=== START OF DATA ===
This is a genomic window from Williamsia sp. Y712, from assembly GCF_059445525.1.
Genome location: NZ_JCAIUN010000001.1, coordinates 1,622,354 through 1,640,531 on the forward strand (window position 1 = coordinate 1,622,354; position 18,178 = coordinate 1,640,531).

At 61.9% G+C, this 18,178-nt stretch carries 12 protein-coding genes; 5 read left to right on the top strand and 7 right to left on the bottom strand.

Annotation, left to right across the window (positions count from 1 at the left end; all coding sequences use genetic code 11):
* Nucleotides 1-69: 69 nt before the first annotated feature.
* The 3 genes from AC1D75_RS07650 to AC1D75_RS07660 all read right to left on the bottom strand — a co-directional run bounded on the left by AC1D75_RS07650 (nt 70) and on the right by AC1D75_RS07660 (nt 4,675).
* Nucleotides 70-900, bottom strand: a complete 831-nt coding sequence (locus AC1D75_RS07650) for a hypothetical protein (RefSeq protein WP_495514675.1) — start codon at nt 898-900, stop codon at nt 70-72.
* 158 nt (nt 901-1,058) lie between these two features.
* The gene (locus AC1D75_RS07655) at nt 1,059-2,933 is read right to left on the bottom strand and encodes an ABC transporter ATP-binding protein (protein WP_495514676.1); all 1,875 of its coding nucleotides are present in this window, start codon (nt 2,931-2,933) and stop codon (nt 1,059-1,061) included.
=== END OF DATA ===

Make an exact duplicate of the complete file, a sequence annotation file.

This is a genomic window from Williamsia sp. Y712, from assembly GCF_059445525.1.
Genome location: NZ_JCAIUN010000001.1, coordinates 1,622,354 through 1,640,531 on the forward strand (window position 1 = coordinate 1,622,354; position 18,178 = coordinate 1,640,531).

At 61.9% G+C, this 18,178-nt stretch carries 12 protein-coding genes; 5 read left to right on the top strand and 7 right to left on the bottom strand.

Annotation, left to right across the window (positions count from 1 at the left end; all coding sequences use genetic code 11):
* Nucleotides 1-69: 69 nt before the first annotated feature.
* The 3 genes from AC1D75_RS07650 to AC1D75_RS07660 all read right to left on the bottom strand — a co-directional run bounded on the left by AC1D75_RS07650 (nt 70) and on the right by AC1D75_RS07660 (nt 4,675).
* Nucleotides 70-900, bottom strand: a complete 831-nt coding sequence (locus AC1D75_RS07650) for a hypothetical protein (RefSeq protein WP_495514675.1) — start codon at nt 898-900, stop codon at nt 70-72.
* 158 nt (nt 901-1,058) lie between these two features.
* The gene (locus AC1D75_RS07655) at nt 1,059-2,933 is read right to left on the bottom strand and encodes an ABC transporter ATP-binding protein (protein WP_495514676.1); all 1,875 of its coding nucleotides are present in this window, start codon (nt 2,931-2,933) and stop codon (nt 1,059-1,061) included.